The Free Tree allocator, stackable on top of any other allocator, bears similarity with the free list allocator. Instead of a singly-linked list of previously freed blocks, it maintains a binary search tree. This allows the Free Tree allocator to manage blocks of arbitrary lengths and search them efficiently.
Common uses of
deallocatecapability to an allocator that lacks it (such as simple regions).
log n) where
nis the number of distinct sizes (not total nodes) kept in the free tree.
ParentAllocator. If at this point
ParentAllocatoralso fails to allocate,
FreeTreefrees everything and then tries the parent allocator again.
FreeTreerounds up small allocations to at least
4 * size_t.sizeof, which on 64-bit system is one cache line size. If very small objects need to be efficiently allocated, the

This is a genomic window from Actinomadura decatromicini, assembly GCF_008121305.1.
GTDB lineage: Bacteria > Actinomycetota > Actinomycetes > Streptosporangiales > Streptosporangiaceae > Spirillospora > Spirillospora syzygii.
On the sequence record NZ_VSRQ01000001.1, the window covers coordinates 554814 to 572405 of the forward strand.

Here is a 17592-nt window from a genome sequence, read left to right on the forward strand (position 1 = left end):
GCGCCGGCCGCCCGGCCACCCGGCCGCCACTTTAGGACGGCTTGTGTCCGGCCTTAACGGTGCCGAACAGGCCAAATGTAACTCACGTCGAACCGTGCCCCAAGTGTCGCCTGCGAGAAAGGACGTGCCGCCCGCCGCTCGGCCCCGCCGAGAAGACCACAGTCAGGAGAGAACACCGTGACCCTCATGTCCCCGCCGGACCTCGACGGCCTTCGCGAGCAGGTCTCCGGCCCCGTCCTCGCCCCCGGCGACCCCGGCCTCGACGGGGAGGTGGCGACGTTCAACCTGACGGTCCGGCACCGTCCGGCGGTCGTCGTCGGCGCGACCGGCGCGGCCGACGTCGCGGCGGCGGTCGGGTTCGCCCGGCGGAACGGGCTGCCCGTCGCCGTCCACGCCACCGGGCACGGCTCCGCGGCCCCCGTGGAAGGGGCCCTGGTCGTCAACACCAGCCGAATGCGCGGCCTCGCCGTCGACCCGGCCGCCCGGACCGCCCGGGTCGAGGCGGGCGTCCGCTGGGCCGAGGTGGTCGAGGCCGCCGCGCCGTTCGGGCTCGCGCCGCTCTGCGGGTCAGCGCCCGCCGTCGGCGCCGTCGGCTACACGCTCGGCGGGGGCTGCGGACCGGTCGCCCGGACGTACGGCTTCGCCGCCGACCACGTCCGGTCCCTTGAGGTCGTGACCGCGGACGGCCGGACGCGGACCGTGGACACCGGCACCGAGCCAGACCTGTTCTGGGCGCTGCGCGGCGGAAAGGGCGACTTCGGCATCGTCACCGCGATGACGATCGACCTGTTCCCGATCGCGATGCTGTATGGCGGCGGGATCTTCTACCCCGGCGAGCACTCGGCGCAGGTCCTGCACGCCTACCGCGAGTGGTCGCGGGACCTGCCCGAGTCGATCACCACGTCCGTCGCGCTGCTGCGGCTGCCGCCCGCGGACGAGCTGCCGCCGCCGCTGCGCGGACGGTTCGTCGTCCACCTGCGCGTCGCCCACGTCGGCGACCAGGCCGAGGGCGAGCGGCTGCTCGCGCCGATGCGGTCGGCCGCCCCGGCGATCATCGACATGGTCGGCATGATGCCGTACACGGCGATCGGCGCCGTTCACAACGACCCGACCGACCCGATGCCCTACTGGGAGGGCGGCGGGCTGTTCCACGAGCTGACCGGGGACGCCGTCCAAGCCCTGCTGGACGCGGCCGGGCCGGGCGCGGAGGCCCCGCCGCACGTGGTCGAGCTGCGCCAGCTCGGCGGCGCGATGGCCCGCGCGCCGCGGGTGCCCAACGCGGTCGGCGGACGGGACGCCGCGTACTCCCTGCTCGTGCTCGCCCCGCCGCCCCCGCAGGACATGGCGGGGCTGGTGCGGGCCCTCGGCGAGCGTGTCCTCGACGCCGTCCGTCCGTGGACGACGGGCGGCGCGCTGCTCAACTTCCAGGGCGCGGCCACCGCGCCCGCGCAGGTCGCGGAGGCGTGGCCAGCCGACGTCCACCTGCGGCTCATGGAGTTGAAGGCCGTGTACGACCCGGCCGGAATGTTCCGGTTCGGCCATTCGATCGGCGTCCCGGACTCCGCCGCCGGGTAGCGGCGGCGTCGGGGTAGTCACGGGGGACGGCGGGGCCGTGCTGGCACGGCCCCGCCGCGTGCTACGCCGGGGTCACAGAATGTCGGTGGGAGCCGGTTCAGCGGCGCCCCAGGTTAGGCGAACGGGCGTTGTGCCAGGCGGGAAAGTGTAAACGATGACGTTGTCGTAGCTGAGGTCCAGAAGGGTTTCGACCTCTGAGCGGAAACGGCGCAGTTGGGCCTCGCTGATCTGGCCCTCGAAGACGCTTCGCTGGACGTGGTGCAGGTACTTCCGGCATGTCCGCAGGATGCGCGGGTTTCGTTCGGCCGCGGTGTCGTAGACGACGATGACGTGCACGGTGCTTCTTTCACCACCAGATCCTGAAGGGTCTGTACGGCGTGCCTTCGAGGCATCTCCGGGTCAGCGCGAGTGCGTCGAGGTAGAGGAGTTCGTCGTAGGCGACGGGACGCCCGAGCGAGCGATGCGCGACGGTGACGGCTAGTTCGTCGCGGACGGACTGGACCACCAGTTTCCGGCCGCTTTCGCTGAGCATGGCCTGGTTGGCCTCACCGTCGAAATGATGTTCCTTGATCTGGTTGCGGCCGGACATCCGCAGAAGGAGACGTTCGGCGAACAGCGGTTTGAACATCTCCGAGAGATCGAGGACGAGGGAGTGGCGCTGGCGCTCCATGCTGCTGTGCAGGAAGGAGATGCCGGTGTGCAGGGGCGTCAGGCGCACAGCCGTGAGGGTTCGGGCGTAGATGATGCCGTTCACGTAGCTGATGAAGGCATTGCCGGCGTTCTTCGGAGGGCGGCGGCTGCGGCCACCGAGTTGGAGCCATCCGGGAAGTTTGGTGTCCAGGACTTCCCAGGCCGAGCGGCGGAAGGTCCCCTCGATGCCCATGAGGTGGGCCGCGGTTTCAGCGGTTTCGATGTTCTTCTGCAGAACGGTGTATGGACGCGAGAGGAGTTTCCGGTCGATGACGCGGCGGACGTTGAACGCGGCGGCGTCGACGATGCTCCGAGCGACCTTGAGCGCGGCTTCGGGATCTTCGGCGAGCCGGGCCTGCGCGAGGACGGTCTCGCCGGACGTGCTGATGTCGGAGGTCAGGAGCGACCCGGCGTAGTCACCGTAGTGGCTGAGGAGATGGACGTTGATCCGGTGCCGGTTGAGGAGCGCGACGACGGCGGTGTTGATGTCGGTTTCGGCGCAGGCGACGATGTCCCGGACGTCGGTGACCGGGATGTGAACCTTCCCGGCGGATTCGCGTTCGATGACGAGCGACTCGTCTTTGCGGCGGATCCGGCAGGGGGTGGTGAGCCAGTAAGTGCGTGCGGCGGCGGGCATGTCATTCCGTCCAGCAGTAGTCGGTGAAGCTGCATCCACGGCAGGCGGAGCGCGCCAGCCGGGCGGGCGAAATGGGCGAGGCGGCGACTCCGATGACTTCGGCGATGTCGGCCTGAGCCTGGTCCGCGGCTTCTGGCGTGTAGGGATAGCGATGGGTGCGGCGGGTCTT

FreeTreeshould be fronted with an appropriate small object allocator.
ParentAllocatordefines them, and forward to it:
FreeTree is word aligned.
n bytes of memory. First consults the free tree, and returns from it if a suitably sized block is found. Otherwise, the parent allocator is tried. If allocation from the parent succeeds, the allocated block is returned. Otherwise, the free tree tries an alternate strategy: If
FreeTree releases all of its contents and tries again.
ParentAllocatordoes not defined
b into the free tree.
ParentAllocator.deallocate exists, and returns to it all memory held in the free tree.
ParentAllocator.deallocateAll exists, and forwards to it. Also nullifies the free tree (it's assumed the parent frees all memory stil managed by the free tree).
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